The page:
FIGS. 9 through 15 illustrate a manner of manufacturing a programmable header of the present invention. As shown in FIG. 9 and FIG. 10 (which shows enlarged the portion circled in FIG. 9) a plurality of circuit arrangements 30, each like the circuit arrangement shown in FIG. 3, are sequentially produced from an electrically conductive strip 31 by photoimaging and etching, the arrangements 30 being interconnected by their conductive lowways 16 and being supported by support and transport strips 32 disposed one on either side of the interconnected circuit arrangements 30. Although the method of production of the circuit arrangements is specified here as involving etching, and the associated photoimaging techniques, it will be understood that the circuit arrangements may be formed employing additive techniques, for example, plating up, mechanical stamping techniques, screening on of conductive inks such as metal filled epoxy, etc. Further, it will be understood that similar techniques, including chemical milling (etching) may be used to provide a circuit arrangement in which the thickness of copper layer is as desired, for example to produce pins of greater thickness and rigidity than the other portions of the circuit arrangement. In addition, it will be understood that desired parts of the circuit arrangement may be tinned and/or plated, for example, the portions of the pins 2 which will be exposed may be gold plated.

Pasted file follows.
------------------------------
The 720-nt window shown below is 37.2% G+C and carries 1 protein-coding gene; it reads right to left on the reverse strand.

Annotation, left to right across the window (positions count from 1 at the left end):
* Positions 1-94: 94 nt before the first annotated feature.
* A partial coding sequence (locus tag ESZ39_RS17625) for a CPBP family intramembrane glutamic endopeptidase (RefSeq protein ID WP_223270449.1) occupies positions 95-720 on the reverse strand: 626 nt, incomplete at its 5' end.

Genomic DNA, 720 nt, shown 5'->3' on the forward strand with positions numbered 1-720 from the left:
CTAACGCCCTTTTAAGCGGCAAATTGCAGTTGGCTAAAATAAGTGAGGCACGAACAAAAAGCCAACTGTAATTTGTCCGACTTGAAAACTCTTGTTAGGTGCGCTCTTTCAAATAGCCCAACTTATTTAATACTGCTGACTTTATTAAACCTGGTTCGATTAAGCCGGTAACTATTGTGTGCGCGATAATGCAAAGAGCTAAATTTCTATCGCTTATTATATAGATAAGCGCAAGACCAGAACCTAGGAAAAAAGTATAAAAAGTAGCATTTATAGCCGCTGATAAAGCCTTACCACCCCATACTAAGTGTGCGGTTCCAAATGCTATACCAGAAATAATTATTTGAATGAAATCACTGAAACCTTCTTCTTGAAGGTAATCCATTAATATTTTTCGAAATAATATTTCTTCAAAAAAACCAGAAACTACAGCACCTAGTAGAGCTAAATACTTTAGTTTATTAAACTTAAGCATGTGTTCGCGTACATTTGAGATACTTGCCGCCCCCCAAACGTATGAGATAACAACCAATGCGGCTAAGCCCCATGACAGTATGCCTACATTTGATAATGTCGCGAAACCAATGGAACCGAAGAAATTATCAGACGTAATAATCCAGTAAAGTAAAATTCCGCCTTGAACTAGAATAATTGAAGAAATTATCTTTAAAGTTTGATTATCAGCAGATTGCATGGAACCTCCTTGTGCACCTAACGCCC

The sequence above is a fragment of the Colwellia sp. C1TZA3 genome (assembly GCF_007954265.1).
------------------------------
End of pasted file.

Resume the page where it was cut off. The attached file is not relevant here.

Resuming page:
More specifically, the circuit arrangements 30 are sequentially produced by an etching process as follows. An 0.010 inch thick copper strip is cleaned employing conventional cleaning techniques, and the cleansed surface is then coated at a coating station with a conventional resist layer. A positive resist is preferred so that multiple imaging and developing stages may be employed, if desired (for example, to plate pins with gold). Various positive resists are known in the art and are available commercially. For the purposes of this example AZ type positive resist available from the Shipley Co., Newton, Mass., is used. The resist layer is then exposed to light, at an imaging station, to form a positive art work image of the circuit pathways and pins. Those areas of the resist exposed to light are altered and removed from the sheet in a developing operation in which the strip is immersed in a preferential solvent for the resist (for example, sodium hydroxide solution), and developed at a treating station, with the result that the exposed portions of resist layer are dissolved leaving a resist layer in a positive image of the circuit pathways and pins.
The next step in the process involves contacting the exposed metallic areas of metal foil with an acid etching solution at an etching station. Etching removes the metal from all the uncovered areas of the metal film, leaving the areas of metal film covered by the resist intact.